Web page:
System loss due to leaks: VIWAD lost P1.82-M in 2017 due to leaks
posted 27-Nov-2018  ·  
3,109 views  ·   0 comments  ·  

The Commission on Audit has urged the management of the Virac Water District (VIWAD)  to adopt measures to lower its system loss and reduce “unaccounted water” to a minimum, following a finding that it lost P1.82 million worth of water last year.

In turn, the VIWAD management put the blame on its old water system as well as road widening projects of the Department of Public Works and Highways (DPWH).

In its audit of the 2017 transactions of the water firm, the government watchdog found out that last year, VIWAD had a total production of 3,219,108 cubic meters of water from gravity and pumped sources.

Of the amount, only 2,423,434 cubic meters were metered and billed, with the difference of 795,674 cubic meters described as “Non-Revenue Water” or considered lost in the distribution system.

The difference of 24.72 percent pertaining to the NRW is considered high when compared to the policy of the Local Water Utilities Administration (LWUA), resulting in VIWAD sustaining foregone sales of P1.82 million.

In 2009, the agency had adopted a maximum acceptable non-revenue water of 20% in order to further improve the efficiency level of water districts.

To put the NRW of 795,764 cubic meters of ‘lost’ water in another perspective, the quantity can fill up 318 Olympic-size swimming pools like the one at the Catanduanes Athletic Complex.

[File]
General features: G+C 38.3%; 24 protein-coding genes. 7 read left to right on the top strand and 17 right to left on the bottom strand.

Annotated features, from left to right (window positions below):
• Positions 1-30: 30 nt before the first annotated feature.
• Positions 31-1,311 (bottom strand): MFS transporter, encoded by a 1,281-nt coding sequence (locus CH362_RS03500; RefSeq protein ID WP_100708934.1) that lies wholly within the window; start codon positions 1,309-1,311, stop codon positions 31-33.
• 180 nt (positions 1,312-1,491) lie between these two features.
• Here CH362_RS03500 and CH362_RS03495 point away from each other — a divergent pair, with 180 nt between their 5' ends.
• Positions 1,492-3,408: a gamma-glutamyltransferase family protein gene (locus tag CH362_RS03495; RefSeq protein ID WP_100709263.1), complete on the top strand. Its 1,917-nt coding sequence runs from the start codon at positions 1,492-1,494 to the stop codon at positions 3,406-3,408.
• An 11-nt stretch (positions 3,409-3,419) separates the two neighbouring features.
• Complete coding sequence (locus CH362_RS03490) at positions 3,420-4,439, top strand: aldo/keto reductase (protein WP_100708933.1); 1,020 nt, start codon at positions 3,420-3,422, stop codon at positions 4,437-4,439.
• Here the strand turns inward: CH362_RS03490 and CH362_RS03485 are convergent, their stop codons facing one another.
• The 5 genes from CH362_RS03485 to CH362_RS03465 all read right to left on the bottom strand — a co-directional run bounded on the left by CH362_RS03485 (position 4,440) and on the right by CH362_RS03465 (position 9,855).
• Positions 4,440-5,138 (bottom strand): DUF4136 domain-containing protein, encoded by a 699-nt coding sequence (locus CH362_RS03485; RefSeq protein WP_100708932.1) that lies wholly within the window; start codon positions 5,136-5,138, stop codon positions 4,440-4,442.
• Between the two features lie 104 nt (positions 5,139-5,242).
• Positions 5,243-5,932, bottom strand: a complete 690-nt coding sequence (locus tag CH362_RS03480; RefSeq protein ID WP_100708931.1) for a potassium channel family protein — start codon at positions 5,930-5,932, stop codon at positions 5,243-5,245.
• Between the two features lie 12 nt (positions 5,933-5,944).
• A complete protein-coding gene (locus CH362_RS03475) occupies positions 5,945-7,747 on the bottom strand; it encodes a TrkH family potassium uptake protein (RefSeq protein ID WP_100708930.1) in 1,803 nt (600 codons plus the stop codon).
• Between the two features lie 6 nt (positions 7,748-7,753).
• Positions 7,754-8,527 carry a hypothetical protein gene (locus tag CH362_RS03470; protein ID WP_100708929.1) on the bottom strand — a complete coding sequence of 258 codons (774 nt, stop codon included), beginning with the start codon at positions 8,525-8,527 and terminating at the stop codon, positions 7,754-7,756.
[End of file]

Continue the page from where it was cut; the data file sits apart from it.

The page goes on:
The estimated loss of P1.82 million refers only to the difference between the actual NRW and the allowable NRW of 643,822 cubic meters. The actual volume of “non-revenue” water alone is worth P9.5 million, using the COA calculations.

The production manager explained to the audit team that the road widening projects of the DPWH largely contributed to the high NRW and added that the water being rationed to residential areas inadequately supplied with water.

In the same audit finding, the COA commended the water district for accomplishing a satisfactory collection efficiency for its 2017 receivables but recommended that it improve its collection efficiency as far as prior years’ accounts are concerned.

For its 2017 billings for water, the VIWAD had a commendable collection efficiency of 97.36 percent, however, it managed to collect only P0.71 million, 23.85 percent of its uncollected receivables of P2.97 million.

“This is not in conformity with the aforementioned sections of Presidential Decree No. 198 as amended and consequently deprived the water district of additional funds to finance its various programs, projects and activities for its effective operation,” the COA stated.

The Commission also disclosed that the water district was not able to submit its Water Safety Plan (WSP) for 2017 to LWUA, although it was regular in its submission of water samples for bacteriology tests to ensure that that water it supplied to its concessionaires are of safe quality.

The management, however, assured that the plan has already been prepared while results of the microbiological tests showed the samples “passed” the laboratory examination.

The same audit report showed that while the water district has unsettled disallowances of P2.47 milliobn as of Dec. 31, 2017, with P636,000.00 incurred by a former general manager for extraordinary miscellaneous expenses in 2009. Another P1.982 million was released as Cost of Living Allowance (COLE) from November 2004 to October 2008 to VIWAD officials and employees, with the allowance subsequently disallowed in audit. Only P147,617.08 was settled in the last four months of 2017, the report bared.


0 comments
new to catanduanestribune.com?
connect with us to leave a comment.
connect thru
Cancel
Cancel
Cancel
home home album photo album blogs blogs